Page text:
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<a href = "https://commons.wikimedia.org/wiki/File:1-Main4.jpg"> adssad | © ReverseOlle/Wikimedia Commons
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Did the Turks Influence Sweden's Classic Meatballs?

Picture of Judi Lembke
Updated: 10 July 2017
Who would have thought a controversial-Swedish king being exiled to the Ottoman Empire would lead to the creation of one of Sweden’s most famous dishes? It turns out the humble Swedish meatball—beloved by Swedes, mocked by the Swedish Chef, and sold in every IKEA in the world—isn’t very Swedish at all; those glorious little balls of pork, veal, and ground beef actually have their roots in Turkey.

The first time meatballs were mentioned in print was in Kajsa Warg’s 1754 cookbook, but how they ended up one of Sweden’s most famous delicacies is a story in and of itself.

King Charles XII was the only surviving son of Charles XI and Ulrika Eleonora the Elder. When his father died in 1697, young Charles took the throne at the tender age of 15. He was absolute monarch of Sweden for 18 years, but despite being well-prepared for his future role as king and his intelligence, Charles XII’s propensity to be headstrong led him to pursue a disastrous invasion of Russia in the early 18th century. That invasion (like most other invasions of Russia) resulted in an enormous loss of life—and left Charles incapacitated. Sweden’s status as a great power was gone and as a result, Charles was forced to flee Sweden with a small entourage in tow to the Ottoman Empire.

Köttbullar – boulettes de viande – meatballs
Köttbullar – boulettes de viande – meatballs | ©DKdlV38 / Flickr

Charles set up camp in Bender. He was initially welcomed with open arms, and his exile was more or less an all-expenses-paid holiday on the Ottoman’s dime. His stay brought a growing-Swedish community to Turkey, and a small village named Karlstad (Charles being Karl in Swedish) was built near Bender to accommodate all the Swedes. Sultan Ahmet III’s decision to turn over Swedish women and children that were put up for sale by the Russians further grew the Swedish community in Turkey. When Charles provoked a war between the Ottomans and the Russians, the Turks were thrilled.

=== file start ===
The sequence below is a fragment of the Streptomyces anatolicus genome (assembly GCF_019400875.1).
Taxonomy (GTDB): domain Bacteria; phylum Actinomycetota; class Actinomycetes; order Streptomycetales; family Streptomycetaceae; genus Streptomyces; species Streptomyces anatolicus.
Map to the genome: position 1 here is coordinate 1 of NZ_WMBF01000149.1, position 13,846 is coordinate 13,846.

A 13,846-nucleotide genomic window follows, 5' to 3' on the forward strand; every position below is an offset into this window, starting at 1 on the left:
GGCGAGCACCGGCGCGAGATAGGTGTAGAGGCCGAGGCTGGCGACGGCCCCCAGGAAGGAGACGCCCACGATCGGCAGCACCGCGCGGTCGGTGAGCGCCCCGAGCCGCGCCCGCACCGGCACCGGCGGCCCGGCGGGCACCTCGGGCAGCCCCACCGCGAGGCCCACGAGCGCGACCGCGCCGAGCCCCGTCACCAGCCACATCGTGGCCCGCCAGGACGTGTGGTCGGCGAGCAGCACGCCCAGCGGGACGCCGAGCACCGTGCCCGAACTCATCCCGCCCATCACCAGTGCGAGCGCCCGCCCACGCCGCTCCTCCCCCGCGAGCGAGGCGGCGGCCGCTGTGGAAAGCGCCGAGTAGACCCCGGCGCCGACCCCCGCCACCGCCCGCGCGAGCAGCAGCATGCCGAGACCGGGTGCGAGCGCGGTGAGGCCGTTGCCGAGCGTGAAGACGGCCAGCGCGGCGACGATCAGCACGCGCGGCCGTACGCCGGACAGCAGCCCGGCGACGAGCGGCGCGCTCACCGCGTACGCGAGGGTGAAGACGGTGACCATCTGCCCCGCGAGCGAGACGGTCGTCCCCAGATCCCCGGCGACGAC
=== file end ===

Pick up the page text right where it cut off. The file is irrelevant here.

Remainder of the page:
King Charles XII in Bender
King Charles XII in Bender | Wikimedia Commons

As time passed, though, the Turks became tired of Charles’s scheming ways and running up enormous debts with local merchants. Eventually, some of Bender’s townspeople attacked the Swedish colony, captured Charles, and put him under house arrest. Charles used this time to play chess and study the Ottoman Navy. His resulting sketches and designs led to the famous Swedish warships Jarramas and Jilderim.

In between scheming, drawing, and bilking locals out of money, Charles also ate well and studied the food. When he finally returned to Sweden five years after his exile, he brought back a meatball recipe that was to become a favourite among Swedes.

Charles preferred to eat his meatballs as a snack with drinks or coffee—an unusual kind of fika, no doubt. This tradition held while meatballs were still mainly eaten by the upper class, but the introduction of the meat grinder and wooden stoves in the mid-1800s led to ordinary households quickly taking meatballs to their hearts—although as a main meal, not a snack.

Today, Swedish meatballs are served with potatoes (either boiled or mashed), lingonberry jam, and cream sauce. Alternatively, if people are in rush or want to please their children, they serve meatballs with spaghetti in—yes, this is true, ketchup. They’re a true staple in Swedish homes, even having a place of honour on the julbord (Christmas table) and Easter spread. So this ordinary and rather humble dish with the fantastic history is both a staple of week-night suppers and more exalted occasions—and remains a favourite with Swedes of all ages.

And what became of Charles? Well, he was eventually killed in battle after attempting to invade Norway.

While historians may see Charles as a bit of a war-mongering buffoon, they also admit he was a visionary in some ways as he promoted domestic reforms well before their time. His stay in present-day Turkey also led to Sweden’s introduction to coffee and the famous kåldolmar (meatballs wrapped in cabbage), so maybe he wasn’t all bad after all.